Tesco aims to be a zero-carbon business by 2050
Tesco CEO Sir Terry Leahy has called on governments around the world to work with private companies to ensure that innovation in low-carbon growth is not unnecessarily hindered by red tape.
Announcing the opening of two zero-carbon stores in Thailand and the Czech Republic, Sir Terry Leahy said governments needed to create the regulatory environment that will allow private companies to lead the way in bringing about economic growth that is sustainable in every sense, working to make green choices cheaper, simpler and more attractive to consumers.
“Regulation has its place in setting the right framework for action on climate change, for example through an effective carbon price. But I believe in the power of the market and in people's creativity to tackle major challenges. Governments can help create the right framework, but they cannot match the energy
and innovation of the market.”
Sir Terry told a distinguished panel of representatives of government and industry, including Lord Stern and South Africa's Minister of Economic Development Ebrahim Patel* that it was private companies like Tesco that will lead the way to greener economies.
“As economies develop, we need to do our best to make their growth as green as possible. We opened the first zero-carbon store in the UK last year and we're now applying the lessons we've learned across the world. We're sharing our experience with suppliers and working with them to address key challenges such as deforestation and how to control emissions from refrigeration.”
While consumers in industrialised economies are responsible for two-thirds or more of carbon emissions, this can't be allowed to happen in emerging economies, Sir Terry added:
“The challenge is to tap into consumer power. Encourage consumers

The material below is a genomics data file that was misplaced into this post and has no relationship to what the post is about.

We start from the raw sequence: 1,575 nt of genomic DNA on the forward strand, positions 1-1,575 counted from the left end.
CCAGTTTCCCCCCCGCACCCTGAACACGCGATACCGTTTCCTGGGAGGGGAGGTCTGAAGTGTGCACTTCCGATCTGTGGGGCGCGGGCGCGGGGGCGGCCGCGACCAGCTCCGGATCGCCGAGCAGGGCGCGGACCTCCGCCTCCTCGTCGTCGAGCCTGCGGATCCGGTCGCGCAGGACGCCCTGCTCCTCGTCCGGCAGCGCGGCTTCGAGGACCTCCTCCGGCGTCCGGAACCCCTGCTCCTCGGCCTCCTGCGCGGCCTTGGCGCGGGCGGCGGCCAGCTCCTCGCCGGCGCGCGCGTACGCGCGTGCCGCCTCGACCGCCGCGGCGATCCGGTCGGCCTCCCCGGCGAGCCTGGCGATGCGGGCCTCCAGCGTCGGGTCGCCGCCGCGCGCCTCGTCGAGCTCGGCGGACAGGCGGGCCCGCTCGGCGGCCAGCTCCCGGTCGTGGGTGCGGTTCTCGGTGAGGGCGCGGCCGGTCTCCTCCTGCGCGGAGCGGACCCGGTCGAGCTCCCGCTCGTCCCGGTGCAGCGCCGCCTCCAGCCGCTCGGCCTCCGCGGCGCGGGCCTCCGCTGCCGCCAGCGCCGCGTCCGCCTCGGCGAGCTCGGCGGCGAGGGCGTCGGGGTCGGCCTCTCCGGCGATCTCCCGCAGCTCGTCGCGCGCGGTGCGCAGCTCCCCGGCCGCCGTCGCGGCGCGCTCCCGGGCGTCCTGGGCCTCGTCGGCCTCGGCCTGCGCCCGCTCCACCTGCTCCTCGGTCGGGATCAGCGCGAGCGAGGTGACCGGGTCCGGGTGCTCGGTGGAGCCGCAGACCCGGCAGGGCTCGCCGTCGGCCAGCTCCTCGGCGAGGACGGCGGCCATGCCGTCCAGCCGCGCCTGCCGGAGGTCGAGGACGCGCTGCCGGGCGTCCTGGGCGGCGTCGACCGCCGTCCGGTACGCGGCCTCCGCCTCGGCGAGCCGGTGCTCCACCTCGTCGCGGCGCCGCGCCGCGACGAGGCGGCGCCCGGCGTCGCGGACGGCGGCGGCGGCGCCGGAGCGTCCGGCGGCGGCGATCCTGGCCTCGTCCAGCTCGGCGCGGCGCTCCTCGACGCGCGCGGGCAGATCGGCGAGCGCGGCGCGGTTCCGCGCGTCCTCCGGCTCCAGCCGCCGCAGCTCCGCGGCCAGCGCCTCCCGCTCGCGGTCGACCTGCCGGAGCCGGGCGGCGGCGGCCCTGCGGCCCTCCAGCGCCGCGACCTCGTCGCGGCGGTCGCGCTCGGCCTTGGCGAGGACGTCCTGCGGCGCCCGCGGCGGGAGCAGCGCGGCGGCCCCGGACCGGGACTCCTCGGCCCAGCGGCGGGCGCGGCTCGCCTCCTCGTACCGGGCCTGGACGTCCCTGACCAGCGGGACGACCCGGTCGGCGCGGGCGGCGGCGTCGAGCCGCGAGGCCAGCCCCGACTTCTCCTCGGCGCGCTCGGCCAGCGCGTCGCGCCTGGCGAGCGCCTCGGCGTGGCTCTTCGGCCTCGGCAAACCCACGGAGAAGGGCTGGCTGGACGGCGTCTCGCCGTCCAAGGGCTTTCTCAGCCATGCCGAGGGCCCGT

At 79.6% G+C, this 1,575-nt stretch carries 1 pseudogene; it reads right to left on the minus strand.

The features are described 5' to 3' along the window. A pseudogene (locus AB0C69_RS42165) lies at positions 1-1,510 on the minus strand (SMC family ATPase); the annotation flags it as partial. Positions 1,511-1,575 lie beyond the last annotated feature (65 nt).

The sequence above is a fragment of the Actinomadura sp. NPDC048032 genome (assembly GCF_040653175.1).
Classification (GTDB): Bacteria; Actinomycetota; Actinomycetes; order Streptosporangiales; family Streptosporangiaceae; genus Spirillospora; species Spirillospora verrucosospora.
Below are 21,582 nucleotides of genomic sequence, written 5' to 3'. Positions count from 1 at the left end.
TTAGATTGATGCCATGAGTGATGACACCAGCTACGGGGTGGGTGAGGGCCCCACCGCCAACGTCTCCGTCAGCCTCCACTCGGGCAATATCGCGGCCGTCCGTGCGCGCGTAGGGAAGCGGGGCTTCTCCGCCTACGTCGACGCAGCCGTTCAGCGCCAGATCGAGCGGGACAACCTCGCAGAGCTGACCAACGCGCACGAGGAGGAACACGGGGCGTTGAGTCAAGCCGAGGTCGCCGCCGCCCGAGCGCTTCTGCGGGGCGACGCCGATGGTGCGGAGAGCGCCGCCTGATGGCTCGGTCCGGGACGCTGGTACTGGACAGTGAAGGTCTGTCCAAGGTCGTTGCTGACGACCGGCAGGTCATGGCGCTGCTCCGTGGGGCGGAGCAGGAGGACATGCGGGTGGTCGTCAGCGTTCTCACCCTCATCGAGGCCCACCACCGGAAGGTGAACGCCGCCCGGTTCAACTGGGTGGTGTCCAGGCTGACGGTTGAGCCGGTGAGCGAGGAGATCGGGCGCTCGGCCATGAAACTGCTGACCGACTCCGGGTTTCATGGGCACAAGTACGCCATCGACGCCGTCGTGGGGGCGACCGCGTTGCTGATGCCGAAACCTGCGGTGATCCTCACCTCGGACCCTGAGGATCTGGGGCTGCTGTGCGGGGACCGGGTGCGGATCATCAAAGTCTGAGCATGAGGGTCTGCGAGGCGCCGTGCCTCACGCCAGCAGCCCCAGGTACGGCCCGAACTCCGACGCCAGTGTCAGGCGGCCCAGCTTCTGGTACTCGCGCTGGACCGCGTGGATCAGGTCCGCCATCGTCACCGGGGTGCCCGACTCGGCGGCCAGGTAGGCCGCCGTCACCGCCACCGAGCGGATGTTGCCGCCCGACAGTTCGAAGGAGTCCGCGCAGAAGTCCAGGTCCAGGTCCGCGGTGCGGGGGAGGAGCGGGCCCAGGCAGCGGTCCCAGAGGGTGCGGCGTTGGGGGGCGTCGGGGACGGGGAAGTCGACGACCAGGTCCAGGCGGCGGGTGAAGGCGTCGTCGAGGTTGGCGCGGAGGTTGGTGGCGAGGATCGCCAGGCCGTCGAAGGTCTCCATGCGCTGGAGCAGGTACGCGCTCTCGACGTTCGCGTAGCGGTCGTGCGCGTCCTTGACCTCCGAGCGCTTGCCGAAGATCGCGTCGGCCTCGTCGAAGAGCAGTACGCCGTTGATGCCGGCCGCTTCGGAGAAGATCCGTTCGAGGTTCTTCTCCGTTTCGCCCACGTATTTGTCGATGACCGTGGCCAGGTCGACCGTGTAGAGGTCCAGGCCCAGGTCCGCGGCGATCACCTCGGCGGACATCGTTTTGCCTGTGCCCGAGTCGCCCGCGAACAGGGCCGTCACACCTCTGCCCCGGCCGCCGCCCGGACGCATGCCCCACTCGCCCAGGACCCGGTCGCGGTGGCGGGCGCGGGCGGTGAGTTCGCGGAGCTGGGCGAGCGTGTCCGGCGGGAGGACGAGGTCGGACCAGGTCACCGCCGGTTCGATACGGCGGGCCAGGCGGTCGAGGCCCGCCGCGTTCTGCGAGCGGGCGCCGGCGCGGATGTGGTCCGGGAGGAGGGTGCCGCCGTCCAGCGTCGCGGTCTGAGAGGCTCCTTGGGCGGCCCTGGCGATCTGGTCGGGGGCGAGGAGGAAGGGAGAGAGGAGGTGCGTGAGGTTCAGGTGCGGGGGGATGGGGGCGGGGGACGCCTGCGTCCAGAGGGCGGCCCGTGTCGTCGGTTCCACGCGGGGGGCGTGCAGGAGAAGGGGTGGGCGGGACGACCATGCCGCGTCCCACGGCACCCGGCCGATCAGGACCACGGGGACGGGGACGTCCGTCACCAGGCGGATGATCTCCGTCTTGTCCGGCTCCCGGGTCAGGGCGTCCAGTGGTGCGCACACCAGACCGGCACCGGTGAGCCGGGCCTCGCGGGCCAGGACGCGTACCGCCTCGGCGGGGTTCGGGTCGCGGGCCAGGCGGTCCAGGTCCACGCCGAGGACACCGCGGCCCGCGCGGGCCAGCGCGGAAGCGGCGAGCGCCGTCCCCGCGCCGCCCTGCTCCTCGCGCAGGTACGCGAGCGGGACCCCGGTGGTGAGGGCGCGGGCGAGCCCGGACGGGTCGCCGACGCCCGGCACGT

to go green, not just by saving energy but buying products with a low carbon footprint – if we can do that, then we will create a mass movement in green consumption.”
Tesco is leading by example. The ground-breaking new stores located in Bang Phra, 40km east of Bangkok and in Jaromer will help Tesco to reduce carbon emissions across its global business by 50% by 2020. Tesco aims to be a zero-carbon business by 2050.
The zero-carbon hypermarket at Jaromer will open in February next month. The store has a distinctive timber structure and roof, with wooden cladding to minimise the carbon associated with
building the store.
The Bang Phra zero-carbon store, set to open in the second half of 2011 in Chonburi province, will generate renewable energy onsite from 10 wind turbines plus a solar farm with panels located on the shop roof, car park canopies and neighbouring vacant land.
Tesco's new Leadership Academy in Jungu, Incheon, South Korea will also be a zero-carbon development and will open in July 2011.
South Africa will host the next United Nations Convention on Climate Change in Durban from 28 November-9 December 2011. This follows the talks last year in Cancun and in Copenhagen at the end of 2009.